SEOUL, South Korea — North Korea’s leader, Kim Jong-un, engineered one of his country’s largest leadership shake-ups in memory this week, bringing new blood into his economic and diplomatic teams while vowing to resist American-led sanctions by building a self-sufficient economy.
At meetings of the North’s rubber-stamp legislature and its ruling Workers’ Party, Mr. Kim — now considered “the supreme representative of all the Korean people,” according to state media — reasserted his leadership and finessed his foreign policy team after the breakdown of his summit meeting with President Trump in Hanoi, Vietnam, in late February.
The Hanoi talks ended abruptly, forcing Mr. Kim to return home without relief from damaging international sanctions over his nuclear weapons program. He had asked Mr. Trump to drop the most crippling sanctions in return for a partial dismantlement of his nuclear program, but Mr. Trump considered that offer insufficient.
Reports from the North about this week’s meetings in Pyongyang, the capital, made no mention of Mr. Kim threatening to resume nuclear and missile tests, or criticizing Mr. Trump directly — a sign that he wants to keep diplomacy alive.
But he also offered no compromises to Washington and said the North would endure the pain of sanctions. In recent weeks, the North’s state media has sworn that its people would “live on water and air only” or even starve to death rather than buckle under American pressure.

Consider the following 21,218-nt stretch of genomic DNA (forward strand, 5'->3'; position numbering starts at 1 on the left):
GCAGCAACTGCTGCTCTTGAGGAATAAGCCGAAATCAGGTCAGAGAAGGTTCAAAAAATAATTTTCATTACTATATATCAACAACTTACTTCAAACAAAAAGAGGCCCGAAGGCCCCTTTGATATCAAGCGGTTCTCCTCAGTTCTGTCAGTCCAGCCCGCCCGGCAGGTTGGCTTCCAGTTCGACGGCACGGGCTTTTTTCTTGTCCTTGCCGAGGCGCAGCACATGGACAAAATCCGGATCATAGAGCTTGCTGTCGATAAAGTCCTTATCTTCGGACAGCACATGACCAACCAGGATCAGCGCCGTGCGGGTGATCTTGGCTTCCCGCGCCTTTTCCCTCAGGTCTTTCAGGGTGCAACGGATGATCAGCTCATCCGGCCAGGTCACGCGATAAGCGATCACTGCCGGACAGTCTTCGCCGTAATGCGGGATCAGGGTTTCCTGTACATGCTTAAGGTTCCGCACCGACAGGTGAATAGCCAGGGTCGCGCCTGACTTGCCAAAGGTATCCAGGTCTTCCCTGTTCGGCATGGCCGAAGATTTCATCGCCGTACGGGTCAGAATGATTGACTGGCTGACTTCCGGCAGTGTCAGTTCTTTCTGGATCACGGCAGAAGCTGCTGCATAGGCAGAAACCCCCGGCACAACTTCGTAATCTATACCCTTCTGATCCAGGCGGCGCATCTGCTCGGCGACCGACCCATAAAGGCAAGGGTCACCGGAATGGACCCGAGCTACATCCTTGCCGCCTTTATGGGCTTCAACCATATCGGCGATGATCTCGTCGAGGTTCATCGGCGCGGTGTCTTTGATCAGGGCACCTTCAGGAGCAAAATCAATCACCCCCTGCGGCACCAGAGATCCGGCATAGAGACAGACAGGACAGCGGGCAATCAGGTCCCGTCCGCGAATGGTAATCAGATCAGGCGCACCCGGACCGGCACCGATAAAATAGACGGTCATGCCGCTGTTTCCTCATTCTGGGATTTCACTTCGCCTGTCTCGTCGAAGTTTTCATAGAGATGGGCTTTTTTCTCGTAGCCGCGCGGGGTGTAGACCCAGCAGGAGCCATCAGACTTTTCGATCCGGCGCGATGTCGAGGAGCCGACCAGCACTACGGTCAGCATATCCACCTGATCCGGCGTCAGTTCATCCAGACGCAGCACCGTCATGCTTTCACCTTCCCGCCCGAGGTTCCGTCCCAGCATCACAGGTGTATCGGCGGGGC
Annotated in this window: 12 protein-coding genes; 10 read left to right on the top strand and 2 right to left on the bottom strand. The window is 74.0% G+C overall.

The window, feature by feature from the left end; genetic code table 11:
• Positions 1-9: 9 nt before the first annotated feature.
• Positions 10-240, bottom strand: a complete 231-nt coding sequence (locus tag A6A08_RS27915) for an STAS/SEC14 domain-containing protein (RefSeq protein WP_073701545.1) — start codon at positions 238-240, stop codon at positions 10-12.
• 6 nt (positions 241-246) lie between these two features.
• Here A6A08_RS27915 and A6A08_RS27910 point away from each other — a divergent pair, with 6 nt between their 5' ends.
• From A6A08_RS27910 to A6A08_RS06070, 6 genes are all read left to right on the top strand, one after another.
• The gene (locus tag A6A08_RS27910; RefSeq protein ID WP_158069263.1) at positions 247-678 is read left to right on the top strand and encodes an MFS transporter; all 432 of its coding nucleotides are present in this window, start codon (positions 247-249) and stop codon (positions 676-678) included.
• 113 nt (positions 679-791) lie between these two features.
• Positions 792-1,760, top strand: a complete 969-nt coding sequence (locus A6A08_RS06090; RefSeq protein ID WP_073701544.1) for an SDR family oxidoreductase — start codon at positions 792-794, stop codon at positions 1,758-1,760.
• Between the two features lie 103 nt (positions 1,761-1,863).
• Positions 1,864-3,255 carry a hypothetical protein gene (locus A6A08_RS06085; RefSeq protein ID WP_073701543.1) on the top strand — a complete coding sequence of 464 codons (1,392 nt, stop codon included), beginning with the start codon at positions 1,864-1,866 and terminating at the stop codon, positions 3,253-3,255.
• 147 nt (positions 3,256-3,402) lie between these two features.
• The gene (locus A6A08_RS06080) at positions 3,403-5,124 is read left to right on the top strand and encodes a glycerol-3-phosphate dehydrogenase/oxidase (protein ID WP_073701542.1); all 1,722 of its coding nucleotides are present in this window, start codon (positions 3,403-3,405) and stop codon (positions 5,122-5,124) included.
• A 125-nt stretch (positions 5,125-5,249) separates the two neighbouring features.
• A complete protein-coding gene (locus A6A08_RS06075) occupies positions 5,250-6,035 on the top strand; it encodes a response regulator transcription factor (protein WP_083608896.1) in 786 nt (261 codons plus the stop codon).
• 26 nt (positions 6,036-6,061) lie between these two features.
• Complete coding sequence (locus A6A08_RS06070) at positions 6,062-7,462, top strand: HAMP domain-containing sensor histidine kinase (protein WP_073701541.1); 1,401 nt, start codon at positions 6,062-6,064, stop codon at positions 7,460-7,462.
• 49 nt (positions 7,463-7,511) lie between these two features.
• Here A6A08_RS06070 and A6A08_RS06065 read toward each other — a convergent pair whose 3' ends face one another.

American officials say the United Nations sanctions provide them with their strongest leverage against the North, targeting all of its main exports, such as coal, fisheries and textiles, as well as imports of badly needed fuel. Mr. Trump said on Thursday, when he met with President Moon Jae-in of South Korea in Washington, that it was important to continue talks with North Korea, but he also reaffirmed that he would not lift sanctions until the North denuclearized.
Mr. Kim’s leadership shuffle this week seemed to signal that he was digging in for protracted negotiations, as he replaced aging senior officials with younger, more aggressive ones and vowed repeatedly to overcome the sanctions.
At a meeting of the Central Committee of the Workers’ Party on Wednesday, Mr. Kim urged his people to build a “self-supporting national economy” so as to “deal a telling blow to the hostile forces who go with bloodshot eyes miscalculating that sanctions can bring the D.P.R.K. to its knees,” the North’s official Korean Central News Agency said on Thursday, using the abbreviation for the country’s official name, the Democratic People’s Republic of Korea.
Mr. Kim referred to a “self-supporting,” “self-reliant” or “self-sufficient” economy 25 times, calling it “the eternal lifeline essential to the destiny of our revolution.”
In North Korea, all power is concentrated in Mr. Kim, who has frequently shuffled leadership posts to test the elites’ loyalty and promote his policy goals. Mr. Kim holds several titles, but he has ruled mainly as chairman of the State Affairs Commission, the closest thing the North has to a White House.
This week, he further consolidated the commission’s role in the power structure, apparently preparing for harsh economic times and uncertain diplomatic negotiations with the United States.